All member reviews for After Tupac and D Foster

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  • ON: Content is age-appropriate for kids this age.
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Quality

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Learning ratings

  • Best: Really engaging; great learning approach.
  • Very Good: Engaging; good learning approach.
  • Good: Pretty engaging; good learning approach.
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Common Sense Media says

Three girls grow up together in the inner city.

Age(i)

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Quality(i)

 

Users say

(out of 8 reviews)
AGE
11
QUALITY
 
Review this title!
Parent of a 10 year old Written byMama-N-Fl September 4, 2009
AGE
11
QUALITY
 

Not what I want my kids reading

Not so good. I thought it was very hard to understand because of the bad grammer used throught out the book and it is most definately NOT a good book for eleven or twelve year olds due to adult subject matter. Two thumbs down on this one.
What other families should know
Too much violence
Too much sex
Too much swearing
Too much drinking/drugs/smoking
Teen, 17 years old Written byusername January 28, 2009
AGE
2
QUALITY
 

i love tupac

cool i fina read it
Kid, 12 years old April 10, 2012
AGE
8
QUALITY
 

the best

this is a great book for any age who read over a 5th grade reading level.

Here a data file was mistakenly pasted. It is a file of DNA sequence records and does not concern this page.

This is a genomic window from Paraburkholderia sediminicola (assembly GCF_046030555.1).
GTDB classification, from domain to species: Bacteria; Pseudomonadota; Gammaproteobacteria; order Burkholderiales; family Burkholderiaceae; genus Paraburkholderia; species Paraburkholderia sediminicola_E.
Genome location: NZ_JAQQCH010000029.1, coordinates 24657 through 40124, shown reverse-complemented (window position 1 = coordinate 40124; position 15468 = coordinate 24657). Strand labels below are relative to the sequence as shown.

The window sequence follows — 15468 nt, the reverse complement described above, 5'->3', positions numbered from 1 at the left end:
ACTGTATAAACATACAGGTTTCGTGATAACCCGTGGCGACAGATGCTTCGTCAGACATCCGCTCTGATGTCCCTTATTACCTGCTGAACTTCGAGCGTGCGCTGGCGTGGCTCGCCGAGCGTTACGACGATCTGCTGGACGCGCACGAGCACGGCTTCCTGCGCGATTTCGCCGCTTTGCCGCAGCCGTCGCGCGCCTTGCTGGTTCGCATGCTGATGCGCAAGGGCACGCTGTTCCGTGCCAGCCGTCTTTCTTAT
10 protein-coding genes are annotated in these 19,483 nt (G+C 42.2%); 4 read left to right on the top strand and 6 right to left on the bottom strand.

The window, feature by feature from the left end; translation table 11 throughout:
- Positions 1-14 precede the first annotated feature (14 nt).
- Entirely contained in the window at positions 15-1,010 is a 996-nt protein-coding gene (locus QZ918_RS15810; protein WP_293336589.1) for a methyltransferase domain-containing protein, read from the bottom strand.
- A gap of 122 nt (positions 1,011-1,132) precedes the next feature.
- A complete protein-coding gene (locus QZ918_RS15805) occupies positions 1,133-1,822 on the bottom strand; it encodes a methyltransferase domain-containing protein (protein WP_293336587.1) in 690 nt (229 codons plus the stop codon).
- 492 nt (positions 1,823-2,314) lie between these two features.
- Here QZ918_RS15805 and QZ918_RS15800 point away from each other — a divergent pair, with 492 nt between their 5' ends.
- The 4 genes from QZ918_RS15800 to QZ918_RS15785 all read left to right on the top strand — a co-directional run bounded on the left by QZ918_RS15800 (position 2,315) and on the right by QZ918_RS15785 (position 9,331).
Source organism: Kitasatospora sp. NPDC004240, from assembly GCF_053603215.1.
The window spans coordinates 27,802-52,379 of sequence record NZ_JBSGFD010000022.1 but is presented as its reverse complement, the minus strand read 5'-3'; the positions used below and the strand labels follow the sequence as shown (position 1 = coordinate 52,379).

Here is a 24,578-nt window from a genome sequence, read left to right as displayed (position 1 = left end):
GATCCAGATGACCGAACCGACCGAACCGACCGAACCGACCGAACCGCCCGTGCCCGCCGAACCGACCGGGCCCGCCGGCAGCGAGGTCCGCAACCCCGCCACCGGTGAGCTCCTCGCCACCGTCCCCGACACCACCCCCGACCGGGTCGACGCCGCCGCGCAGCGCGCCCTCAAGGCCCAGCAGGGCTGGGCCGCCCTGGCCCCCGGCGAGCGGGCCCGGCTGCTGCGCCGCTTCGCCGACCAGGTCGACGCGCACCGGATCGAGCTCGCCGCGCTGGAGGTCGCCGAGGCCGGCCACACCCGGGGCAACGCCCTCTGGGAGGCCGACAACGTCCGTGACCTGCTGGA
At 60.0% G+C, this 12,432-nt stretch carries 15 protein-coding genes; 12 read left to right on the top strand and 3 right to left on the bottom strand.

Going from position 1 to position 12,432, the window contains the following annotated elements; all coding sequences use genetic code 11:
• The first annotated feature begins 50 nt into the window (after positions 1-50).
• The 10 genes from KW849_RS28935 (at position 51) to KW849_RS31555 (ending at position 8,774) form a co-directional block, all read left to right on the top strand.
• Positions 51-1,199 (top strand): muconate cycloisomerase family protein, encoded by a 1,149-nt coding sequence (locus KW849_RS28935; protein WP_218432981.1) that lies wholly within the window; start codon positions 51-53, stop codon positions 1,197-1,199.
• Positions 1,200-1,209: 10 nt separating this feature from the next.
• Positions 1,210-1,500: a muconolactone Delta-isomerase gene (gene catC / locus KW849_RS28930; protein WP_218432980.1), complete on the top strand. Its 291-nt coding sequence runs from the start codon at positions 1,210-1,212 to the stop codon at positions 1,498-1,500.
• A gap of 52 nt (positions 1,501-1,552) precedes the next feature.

What other families should know
Great messages
Great role models
Too much violence
Too much swearing
Teen, 16 years old Written bybillhashairyarmpits January 22, 2012
AGE
18
QUALITY
 

disapointing

sex should not be mentioned although it is fun
What other families should know
Too much sex
Too much swearing
Too much drinking/drugs/smoking
Teen, 13 years old Written byTinkerboo618 January 6, 2011
AGE
13
QUALITY
 

My thought about the book After tupac & D Foster

I love this book because i use to listen to tupac wit my dad and i remeber my father telling me he died but i think is good for me to read because i'm there age and i know a little bit how they feel because i feel sometime i have no parent to help me but if i look back my ma and dad give me the freedom i need as my age so i understand this book really well but i think it bit be a good book for 11 year olds if they are not mature then don't let them read it because if you live in the southside or where ever i think it would be a good book i really was interested in so i hope if you look at what i thought about this book that you can take my word for it so i know some people takes my word so yea that's what i think about my book.
What other families should know
Educational value
Great messages
Parent of a 9 year old Written byjmoore106 September 9, 2010
AGE
9
QUALITY
 

I just want to let our kids no ahead of time